« Reply #7 on: February 09, 2017, 12:42:25 am »
I'll do you better. I own actual stock in Goldman Sachs, along with Bank of America and JP Morgan. I admit that I've been moving money into relatively secure areas like real estate investment trusts and Canadian restaurant investment trusts like A&W and Pizza Pizza over the past month as the instability of the Trump government becomes more obvious. There is no way of knowing when he'll do something like attack Iran or North Korea, which makes me consider getting out of the market entirely. On the other hand, there's no other game in town. You can't even make enough on bonds to cover inflation, assuming bonds don't lose value,  and standing on the sidelines out of fear of something happening isn't my  thing.

I don't claim to know who you are... but if you are who I think you are, didn't you make a boatload of money from Brexit?  Granted the referendum had an actual date, but this is Trump we're talking about and he's surrounded by deregulating republicans and war-mongers.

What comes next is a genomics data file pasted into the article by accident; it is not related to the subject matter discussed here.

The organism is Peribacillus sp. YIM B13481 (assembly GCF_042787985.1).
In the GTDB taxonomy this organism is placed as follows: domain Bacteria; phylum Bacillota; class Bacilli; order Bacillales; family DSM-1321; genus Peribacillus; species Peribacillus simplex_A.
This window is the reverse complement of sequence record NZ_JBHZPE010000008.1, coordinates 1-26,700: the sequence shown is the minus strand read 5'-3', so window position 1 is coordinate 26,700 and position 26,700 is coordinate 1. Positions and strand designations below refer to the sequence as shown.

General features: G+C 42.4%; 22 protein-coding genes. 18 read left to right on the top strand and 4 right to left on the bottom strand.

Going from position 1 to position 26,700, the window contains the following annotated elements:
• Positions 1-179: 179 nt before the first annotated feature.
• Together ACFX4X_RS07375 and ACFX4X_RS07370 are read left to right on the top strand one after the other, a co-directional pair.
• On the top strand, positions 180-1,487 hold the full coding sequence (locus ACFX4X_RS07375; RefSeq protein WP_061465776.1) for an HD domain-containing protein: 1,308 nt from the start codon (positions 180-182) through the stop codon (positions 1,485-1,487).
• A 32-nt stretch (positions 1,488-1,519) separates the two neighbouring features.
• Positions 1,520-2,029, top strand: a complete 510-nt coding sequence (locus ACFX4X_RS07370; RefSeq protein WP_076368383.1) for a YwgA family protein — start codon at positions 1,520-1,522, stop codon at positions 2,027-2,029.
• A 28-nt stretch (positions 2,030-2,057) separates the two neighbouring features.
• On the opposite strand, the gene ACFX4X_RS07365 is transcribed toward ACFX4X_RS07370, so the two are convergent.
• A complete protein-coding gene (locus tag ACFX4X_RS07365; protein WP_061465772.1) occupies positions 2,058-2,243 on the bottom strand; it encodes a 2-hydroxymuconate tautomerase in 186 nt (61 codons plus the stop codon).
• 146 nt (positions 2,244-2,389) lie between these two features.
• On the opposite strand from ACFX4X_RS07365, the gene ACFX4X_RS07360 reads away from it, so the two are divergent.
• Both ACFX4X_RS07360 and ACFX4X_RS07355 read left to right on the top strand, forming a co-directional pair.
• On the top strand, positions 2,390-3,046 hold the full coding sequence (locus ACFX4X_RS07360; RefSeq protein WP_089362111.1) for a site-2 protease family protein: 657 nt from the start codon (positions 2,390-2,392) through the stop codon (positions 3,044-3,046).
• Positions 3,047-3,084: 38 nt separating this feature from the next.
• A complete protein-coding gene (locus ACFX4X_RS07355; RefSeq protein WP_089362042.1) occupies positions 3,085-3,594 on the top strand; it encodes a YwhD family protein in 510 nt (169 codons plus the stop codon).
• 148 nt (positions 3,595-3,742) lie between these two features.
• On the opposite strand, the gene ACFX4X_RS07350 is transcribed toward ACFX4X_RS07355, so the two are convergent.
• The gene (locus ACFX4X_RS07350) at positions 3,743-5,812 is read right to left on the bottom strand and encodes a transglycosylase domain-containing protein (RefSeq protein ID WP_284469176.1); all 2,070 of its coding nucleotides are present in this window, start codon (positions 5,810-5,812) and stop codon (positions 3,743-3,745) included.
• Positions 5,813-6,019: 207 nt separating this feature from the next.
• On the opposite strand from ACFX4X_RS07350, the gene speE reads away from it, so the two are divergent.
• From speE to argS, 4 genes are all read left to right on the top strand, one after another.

It's not really an if, it's a when. 

I was gonna invest in WEED but seeing JT's promise-keeping, that's looking like a bad decision too.  Sad! (as trump would say)

Startups in renewable energy.  That's where the smart money is right now.  Trump-proof and depending on the company you can get CRCE tax credits.

ETA - without giving away too much information, let's say I've had clients in the industry and I've seen their company performances and who their investors are.  This is the future folks.
« Last Edit: February 09, 2017, 01:18:59 am by BC_cheque »

Offline Moonlight Graham

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Re: Investments
« Reply #8 on: February 09, 2017, 10:38:22 pm »
It would seem like a pretty safe bet to invest money into businesses directly linked to the higher ups in Trump's cabinet.  I would think Goldman Sachs is the safest bet in the world right now.

That said, I try not to invest in individual stocks since I'm not smart enough nor have the time to try and beat the market.